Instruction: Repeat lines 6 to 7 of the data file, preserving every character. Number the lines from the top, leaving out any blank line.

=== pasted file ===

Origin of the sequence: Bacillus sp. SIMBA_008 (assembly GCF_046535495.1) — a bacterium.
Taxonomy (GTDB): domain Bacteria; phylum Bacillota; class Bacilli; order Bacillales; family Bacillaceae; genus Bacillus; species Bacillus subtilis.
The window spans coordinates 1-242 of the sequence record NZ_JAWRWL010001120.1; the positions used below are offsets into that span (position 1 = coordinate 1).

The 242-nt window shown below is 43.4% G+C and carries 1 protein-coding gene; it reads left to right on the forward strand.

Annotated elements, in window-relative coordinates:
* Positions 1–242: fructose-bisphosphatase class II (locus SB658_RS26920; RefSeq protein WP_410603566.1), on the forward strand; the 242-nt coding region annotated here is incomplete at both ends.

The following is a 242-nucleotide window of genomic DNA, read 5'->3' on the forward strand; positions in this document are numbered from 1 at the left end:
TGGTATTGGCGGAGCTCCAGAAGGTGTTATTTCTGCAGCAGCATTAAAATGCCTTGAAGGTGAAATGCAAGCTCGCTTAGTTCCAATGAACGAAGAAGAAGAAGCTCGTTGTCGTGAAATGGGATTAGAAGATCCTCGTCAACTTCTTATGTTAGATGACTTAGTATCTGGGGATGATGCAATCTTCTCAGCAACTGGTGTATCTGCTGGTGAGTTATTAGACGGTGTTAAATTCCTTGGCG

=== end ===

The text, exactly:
* Positions 1–242: fructose-bisphosphatase class II (locus SB658_RS26920; RefSeq protein WP_410603566.1), on the forward strand; the 242-nt coding region annotated here is incomplete at both ends.

The following is a 242-nucleotide window of genomic DNA, read 5'->3' on the forward strand; positions in this document are numbered from 1 at the left end: